According to the DHA, they are currently "neither in a position to adequately defend itself from the ever-present threats, such as criminal syndicates and cyber-attacks nor to play its full role in working with other departments in the Justice, Crime Prevention and Security cluster, in keeping the nation safe and secure at all times."

The repositioning of the department will aim to address this issue. 

International Migration Policy 

Cabinet approved the White Paper on International migration in March this year, replacing the old and outdated White Paper of 1999 which doesn't speak to the current challenges of globalisation, migration and national priorities set out in the National Development Plan outlined for 2030.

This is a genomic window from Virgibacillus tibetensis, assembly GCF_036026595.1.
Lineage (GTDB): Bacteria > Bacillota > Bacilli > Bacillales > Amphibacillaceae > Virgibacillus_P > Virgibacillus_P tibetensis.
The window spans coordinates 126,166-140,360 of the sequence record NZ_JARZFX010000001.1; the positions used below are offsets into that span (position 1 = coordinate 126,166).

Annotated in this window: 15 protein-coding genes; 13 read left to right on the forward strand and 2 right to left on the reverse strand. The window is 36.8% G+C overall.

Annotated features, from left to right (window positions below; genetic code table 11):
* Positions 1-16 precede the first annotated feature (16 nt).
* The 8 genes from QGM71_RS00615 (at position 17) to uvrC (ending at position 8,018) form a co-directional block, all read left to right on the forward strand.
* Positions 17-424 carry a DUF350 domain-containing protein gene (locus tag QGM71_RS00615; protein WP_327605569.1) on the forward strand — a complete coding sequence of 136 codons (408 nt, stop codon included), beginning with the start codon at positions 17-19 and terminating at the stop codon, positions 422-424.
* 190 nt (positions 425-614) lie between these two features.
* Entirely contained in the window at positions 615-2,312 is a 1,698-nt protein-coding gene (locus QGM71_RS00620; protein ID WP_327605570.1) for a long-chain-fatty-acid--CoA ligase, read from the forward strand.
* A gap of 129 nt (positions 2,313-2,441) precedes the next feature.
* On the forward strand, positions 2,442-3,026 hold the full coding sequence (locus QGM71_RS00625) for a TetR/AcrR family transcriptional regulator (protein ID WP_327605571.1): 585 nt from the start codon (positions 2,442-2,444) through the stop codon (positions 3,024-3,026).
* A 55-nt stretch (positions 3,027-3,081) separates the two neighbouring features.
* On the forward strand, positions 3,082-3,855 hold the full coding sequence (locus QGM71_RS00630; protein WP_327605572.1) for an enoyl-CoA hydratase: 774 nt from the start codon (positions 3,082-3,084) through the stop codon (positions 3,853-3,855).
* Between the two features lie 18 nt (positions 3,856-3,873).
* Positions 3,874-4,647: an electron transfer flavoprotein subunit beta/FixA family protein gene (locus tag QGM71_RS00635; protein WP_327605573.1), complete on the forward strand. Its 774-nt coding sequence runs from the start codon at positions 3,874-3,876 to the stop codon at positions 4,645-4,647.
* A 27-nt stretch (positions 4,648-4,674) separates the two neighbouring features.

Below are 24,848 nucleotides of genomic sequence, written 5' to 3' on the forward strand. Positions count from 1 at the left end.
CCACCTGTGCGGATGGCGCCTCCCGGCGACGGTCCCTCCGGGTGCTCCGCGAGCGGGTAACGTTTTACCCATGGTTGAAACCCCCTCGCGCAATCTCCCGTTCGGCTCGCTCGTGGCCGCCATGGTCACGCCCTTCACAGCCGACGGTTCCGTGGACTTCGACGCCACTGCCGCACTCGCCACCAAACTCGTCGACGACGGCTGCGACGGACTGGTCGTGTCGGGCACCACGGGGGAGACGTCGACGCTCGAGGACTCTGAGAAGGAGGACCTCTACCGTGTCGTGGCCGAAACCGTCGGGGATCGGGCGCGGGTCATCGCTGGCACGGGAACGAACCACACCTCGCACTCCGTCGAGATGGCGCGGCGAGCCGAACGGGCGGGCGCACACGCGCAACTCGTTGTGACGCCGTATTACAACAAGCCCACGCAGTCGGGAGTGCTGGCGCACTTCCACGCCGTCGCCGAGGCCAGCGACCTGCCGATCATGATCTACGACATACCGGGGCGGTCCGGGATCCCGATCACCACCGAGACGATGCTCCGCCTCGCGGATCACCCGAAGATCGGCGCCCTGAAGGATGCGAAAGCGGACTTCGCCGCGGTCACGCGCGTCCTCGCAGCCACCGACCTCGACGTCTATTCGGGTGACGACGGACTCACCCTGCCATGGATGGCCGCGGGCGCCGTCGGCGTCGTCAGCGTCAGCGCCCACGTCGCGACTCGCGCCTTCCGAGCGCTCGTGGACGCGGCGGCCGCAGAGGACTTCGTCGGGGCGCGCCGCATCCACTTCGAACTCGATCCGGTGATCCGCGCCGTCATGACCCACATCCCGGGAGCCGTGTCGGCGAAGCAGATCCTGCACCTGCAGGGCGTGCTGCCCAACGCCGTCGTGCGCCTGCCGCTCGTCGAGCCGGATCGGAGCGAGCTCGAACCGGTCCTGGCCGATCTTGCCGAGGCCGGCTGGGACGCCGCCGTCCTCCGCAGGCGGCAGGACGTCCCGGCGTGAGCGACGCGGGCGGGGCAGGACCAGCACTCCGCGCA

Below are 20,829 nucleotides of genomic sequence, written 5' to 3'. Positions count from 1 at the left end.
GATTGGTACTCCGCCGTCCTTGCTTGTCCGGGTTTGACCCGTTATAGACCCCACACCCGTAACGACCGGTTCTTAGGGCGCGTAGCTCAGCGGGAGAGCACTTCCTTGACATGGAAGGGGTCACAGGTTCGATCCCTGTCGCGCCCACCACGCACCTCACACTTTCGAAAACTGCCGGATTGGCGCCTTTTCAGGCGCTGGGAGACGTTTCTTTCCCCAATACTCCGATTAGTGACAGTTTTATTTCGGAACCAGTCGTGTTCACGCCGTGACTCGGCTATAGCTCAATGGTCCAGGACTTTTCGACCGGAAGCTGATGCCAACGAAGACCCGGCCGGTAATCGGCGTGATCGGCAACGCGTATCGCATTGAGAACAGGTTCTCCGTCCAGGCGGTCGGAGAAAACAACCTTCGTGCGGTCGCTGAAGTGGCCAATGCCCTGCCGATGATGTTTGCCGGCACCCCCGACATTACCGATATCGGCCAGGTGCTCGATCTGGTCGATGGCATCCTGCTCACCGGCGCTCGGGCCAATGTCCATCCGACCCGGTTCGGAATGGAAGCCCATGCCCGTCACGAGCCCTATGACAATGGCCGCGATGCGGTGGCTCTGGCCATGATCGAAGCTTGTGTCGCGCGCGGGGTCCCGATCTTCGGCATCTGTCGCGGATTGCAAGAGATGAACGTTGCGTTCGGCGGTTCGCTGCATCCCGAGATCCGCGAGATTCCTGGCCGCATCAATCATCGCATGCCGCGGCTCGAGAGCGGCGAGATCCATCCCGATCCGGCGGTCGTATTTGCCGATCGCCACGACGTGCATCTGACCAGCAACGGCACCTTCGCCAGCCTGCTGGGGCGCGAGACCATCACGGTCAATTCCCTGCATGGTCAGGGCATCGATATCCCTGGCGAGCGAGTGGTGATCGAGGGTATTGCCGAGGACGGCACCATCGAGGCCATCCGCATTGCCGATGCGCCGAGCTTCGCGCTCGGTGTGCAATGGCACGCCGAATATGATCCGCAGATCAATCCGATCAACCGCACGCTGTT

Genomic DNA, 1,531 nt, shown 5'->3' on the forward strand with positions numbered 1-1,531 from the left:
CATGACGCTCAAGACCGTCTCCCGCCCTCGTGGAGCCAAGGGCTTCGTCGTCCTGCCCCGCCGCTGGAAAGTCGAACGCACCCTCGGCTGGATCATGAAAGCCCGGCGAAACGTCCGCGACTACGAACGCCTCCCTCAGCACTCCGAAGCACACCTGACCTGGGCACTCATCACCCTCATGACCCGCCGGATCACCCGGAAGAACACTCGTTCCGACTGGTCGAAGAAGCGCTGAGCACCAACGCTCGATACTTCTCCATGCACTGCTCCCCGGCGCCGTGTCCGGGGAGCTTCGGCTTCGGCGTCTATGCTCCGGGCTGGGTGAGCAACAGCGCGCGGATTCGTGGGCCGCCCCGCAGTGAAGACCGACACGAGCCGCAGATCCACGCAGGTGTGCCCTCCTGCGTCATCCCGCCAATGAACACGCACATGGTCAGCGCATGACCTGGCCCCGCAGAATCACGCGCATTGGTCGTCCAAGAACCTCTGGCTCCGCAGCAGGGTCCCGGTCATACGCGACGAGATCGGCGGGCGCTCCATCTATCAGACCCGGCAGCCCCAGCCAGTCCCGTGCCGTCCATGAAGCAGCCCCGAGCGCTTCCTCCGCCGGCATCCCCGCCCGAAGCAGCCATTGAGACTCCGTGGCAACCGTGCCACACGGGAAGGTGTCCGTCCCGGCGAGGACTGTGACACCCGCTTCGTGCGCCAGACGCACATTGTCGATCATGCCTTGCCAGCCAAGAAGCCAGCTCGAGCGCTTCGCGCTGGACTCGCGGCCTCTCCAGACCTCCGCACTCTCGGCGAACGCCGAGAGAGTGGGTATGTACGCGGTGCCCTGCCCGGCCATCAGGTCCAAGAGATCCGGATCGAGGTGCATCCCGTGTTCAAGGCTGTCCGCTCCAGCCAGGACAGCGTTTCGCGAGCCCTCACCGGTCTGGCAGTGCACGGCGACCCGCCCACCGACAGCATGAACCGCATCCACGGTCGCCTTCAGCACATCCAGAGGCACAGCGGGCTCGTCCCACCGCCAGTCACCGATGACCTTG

"The new White Paper thus provides a policy framework for amending immigration and refugee legislation, better to align them to the DHA and South Africa's goals of using migration for development," Mkhize says.  

"Accordingly, for 2017/18 the total vote allocated is R7.1 billion, of which R1.2 billion was transferred to the IEC and R141 million to the Represented Political Parties Fund."

"We will be able to say how best we can benefit from emigration, how best to tap into the pool of critical skills and how best to integrate and benefit from socio-economic contributions of migrants in the country." 

The new policy will also guide how best to manage labour from the SADC region.

The moderenisation of the DHA